Investing language with magical power is a very different phenomenon from the use of modular language, which is by definition denatured of content. All I’m saying is that the latter doesn’t arise from a complete cultural vacuum, as Poerksen seems to suggest. In fact, the use of language to obscure rather than to elucidate seems universal, and might in fact be a major driver of linguistic evolution, to the extent that people invent new words and new ways of expressing themselves in part to differentiate themselves from the surrounding society or a neighboring society. Thus, it only makes sense that the increasingly internationalized club of ‘experts’ would want to devise their own lingo, the use of which connotes membership in the cognoscenti at the same time that it excludes the hoi polloi. Its plasticity arises from the shallowness and fundamental dishonesty of this new culture’s belief-system. But what elite has ever been willing to admit to itself the true nature of power?

I’ll close with one example of Poerksen’s that ties into a theme from yesterday’s post: the increasingly vague and modular use of the word “health.”

No one who is healthy talks about her health. Nothing is bothering her; she doesn’t lack anything. There is no reason for her to speak of this ‘nothing,’ since she doesn’t notice it. She only begins to speak of it when her body forces itself on her attention: then she talks about her illnesses, if they come, or the memory of her pains. the word ‘health’ comes up infrequently in the old texts, and when it does, it designates an absence: it means ‘uninjured,’ ‘alive.’ whoever was healthy lacked nothing. But in the time in which we live health has become a virtue, of which we keenly feel the lack. This lack has now been implanted in everyday consciousness. So we are constantly talking about our illnesses.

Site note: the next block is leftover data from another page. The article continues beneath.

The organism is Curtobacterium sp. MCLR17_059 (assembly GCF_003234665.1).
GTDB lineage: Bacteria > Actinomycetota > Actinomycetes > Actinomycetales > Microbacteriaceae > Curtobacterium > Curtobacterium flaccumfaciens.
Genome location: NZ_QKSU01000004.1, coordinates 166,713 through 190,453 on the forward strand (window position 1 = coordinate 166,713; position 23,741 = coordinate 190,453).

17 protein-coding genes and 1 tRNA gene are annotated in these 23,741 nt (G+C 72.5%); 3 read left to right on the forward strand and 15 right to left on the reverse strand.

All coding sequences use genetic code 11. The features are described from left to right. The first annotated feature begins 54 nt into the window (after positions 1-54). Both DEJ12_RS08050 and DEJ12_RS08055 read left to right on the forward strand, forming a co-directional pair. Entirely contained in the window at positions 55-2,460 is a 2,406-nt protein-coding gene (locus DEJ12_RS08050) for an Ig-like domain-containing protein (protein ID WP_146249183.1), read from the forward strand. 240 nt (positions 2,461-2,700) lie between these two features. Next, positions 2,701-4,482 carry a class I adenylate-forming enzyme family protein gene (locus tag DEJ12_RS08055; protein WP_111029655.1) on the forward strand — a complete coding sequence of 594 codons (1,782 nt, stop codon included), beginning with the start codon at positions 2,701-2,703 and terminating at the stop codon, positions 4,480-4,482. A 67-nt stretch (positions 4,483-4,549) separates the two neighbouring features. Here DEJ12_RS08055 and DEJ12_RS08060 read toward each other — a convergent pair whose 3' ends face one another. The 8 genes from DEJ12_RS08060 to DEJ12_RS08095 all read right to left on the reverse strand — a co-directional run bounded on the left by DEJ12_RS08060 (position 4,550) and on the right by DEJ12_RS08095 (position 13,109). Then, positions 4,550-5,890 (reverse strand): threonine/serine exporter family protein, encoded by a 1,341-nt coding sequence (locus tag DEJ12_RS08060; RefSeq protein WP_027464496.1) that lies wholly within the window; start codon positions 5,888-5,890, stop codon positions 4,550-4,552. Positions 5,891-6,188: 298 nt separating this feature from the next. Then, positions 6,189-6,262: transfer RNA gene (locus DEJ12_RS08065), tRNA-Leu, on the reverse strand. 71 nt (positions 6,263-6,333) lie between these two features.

When the concept of health gets loose in the vernacular, it generates new forms of deviance. Originally, it was a rather unobtrusive idea, but that was before it was authorized and sanctified by experts. Now it introduces arbitrary boundaries into the continuum of experience, erecting a barrier between ‘healthy’ and ‘sick,’ and specifying a norm that has been set ever higher, so that ever more people are identified as sick. …

The scientists’ awareness that ‘healthy’ and ‘normal’ are distinctions located on a shifting scale are lost. The notion of a norm that emerges from this particular vocabulary, of a healthy middle range that lies between ‘too high’ and ‘too low,’ has become a fixed standard in ordinary life. This norm is set at a level that we somehow always fail to reach. And so, because of the authority residing in a normative language, the continuum of experience is measured against a fixed yardstick, with the result that we are constantly asking ourselves: Aren’t we coming down with something? Isn’t something wrong with us? When the yardstick is passed into our own hands in the name of prevention or personal responsibility, we become in effect our own clients. It turns out that no one is ‘healthy’ any more.